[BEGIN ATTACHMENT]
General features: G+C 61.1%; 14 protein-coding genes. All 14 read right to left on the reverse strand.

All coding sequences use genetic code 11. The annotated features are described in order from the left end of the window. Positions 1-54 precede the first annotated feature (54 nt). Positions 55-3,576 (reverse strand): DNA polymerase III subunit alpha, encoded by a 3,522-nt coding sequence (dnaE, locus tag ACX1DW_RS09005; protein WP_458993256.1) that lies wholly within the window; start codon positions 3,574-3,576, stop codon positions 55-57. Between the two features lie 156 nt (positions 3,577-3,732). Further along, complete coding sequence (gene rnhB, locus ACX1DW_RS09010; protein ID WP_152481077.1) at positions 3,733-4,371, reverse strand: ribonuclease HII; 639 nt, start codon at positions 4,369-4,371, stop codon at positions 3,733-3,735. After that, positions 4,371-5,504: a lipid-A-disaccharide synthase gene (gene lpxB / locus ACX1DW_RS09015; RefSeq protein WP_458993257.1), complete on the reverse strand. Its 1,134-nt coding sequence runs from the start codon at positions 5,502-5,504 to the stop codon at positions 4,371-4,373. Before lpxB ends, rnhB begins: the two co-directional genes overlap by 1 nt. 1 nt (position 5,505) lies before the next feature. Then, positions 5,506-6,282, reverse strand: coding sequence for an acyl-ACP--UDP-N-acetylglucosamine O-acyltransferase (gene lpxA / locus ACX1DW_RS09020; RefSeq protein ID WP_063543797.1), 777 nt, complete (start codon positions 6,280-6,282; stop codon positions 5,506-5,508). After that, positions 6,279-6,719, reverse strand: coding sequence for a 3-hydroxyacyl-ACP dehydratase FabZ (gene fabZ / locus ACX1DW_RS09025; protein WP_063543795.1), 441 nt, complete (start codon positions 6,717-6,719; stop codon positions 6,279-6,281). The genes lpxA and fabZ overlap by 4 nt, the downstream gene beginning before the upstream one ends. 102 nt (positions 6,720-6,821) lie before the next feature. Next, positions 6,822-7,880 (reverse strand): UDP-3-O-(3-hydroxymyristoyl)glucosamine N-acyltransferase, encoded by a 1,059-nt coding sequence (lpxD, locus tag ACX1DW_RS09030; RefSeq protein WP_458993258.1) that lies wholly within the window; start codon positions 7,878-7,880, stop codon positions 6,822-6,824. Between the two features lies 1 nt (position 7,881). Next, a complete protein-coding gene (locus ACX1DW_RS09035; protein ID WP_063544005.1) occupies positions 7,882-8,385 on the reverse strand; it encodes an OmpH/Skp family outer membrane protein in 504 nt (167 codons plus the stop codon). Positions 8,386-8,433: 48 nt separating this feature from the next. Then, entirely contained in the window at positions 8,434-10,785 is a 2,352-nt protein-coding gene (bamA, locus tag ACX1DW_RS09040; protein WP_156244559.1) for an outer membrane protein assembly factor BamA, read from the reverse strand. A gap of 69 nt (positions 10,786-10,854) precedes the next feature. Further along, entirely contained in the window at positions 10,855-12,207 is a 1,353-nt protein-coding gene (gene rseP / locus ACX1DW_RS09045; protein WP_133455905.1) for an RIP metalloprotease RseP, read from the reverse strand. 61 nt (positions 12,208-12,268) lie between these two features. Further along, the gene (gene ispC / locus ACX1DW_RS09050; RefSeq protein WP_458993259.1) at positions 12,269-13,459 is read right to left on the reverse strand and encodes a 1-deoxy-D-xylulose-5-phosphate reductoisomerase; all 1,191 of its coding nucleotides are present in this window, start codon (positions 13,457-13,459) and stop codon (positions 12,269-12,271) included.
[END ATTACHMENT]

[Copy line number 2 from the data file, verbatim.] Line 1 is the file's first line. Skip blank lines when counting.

All coding sequences use genetic code 11. The annotated features are described in order from the left end of the window. Positions 1-54 precede the first annotated feature (54 nt). Positions 55-3,576 (reverse strand): DNA polymerase III subunit alpha, encoded by a 3,522-nt coding sequence (dnaE, locus tag ACX1DW_RS09005; protein WP_458993256.1) that lies wholly within the window; start codon positions 3,574-3,576, stop codon positions 55-57. Between the two features lie 156 nt (positions 3,577-3,732). Further along, complete coding sequence (gene rnhB, locus ACX1DW_RS09010; protein ID WP_152481077.1) at positions 3,733-4,371, reverse strand: ribonuclease HII; 639 nt, start codon at positions 4,369-4,371, stop codon at positions 3,733-3,735. After that, positions 4,371-5,504: a lipid-A-disaccharide synthase gene (gene lpxB / locus ACX1DW_RS09015; RefSeq protein WP_458993257.1), complete on the reverse strand. Its 1,134-nt coding sequence runs from the start codon at positions 5,502-5,504 to the stop codon at positions 4,371-4,373. Before lpxB ends, rnhB begins: the two co-directional genes overlap by 1 nt. 1 nt (position 5,505) lies before the next feature. Then, positions 5,506-6,282, reverse strand: coding sequence for an acyl-ACP--UDP-N-acetylglucosamine O-acyltransferase (gene lpxA / locus ACX1DW_RS09020; RefSeq protein ID WP_063543797.1), 777 nt, complete (start codon positions 6,280-6,282; stop codon positions 5,506-5,508). After that, positions 6,279-6,719, reverse strand: coding sequence for a 3-hydroxyacyl-ACP dehydratase FabZ (gene fabZ / locus ACX1DW_RS09025; protein WP_063543795.1), 441 nt, complete (start codon positions 6,717-6,719; stop codon positions 6,279-6,281). The genes lpxA and fabZ overlap by 4 nt, the downstream gene beginning before the upstream one ends. 102 nt (positions 6,720-6,821) lie before the next feature. Next, positions 6,822-7,880 (reverse strand): UDP-3-O-(3-hydroxymyristoyl)glucosamine N-acyltransferase, encoded by a 1,059-nt coding sequence (lpxD, locus tag ACX1DW_RS09030; RefSeq protein WP_458993258.1) that lies wholly within the window; start codon positions 7,878-7,880, stop codon positions 6,822-6,824. Between the two features lies 1 nt (position 7,881). Next, a complete protein-coding gene (locus ACX1DW_RS09035; protein ID WP_063544005.1) occupies positions 7,882-8,385 on the reverse strand; it encodes an OmpH/Skp family outer membrane protein in 504 nt (167 codons plus the stop codon). Positions 8,386-8,433: 48 nt separating this feature from the next. Then, entirely contained in the window at positions 8,434-10,785 is a 2,352-nt protein-coding gene (bamA, locus tag ACX1DW_RS09040; protein WP_156244559.1) for an outer membrane protein assembly factor BamA, read from the reverse strand. A gap of 69 nt (positions 10,786-10,854) precedes the next feature. Further along, entirely contained in the window at positions 10,855-12,207 is a 1,353-nt protein-coding gene (gene rseP / locus ACX1DW_RS09045; protein WP_133455905.1) for an RIP metalloprotease RseP, read from the reverse strand. 61 nt (positions 12,208-12,268) lie between these two features. Further along, the gene (gene ispC / locus ACX1DW_RS09050; RefSeq protein WP_458993259.1) at positions 12,269-13,459 is read right to left on the reverse strand and encodes a 1-deoxy-D-xylulose-5-phosphate reductoisomerase; all 1,191 of its coding nucleotides are present in this window, start codon (positions 13,457-13,459) and stop codon (positions 12,269-12,271) included.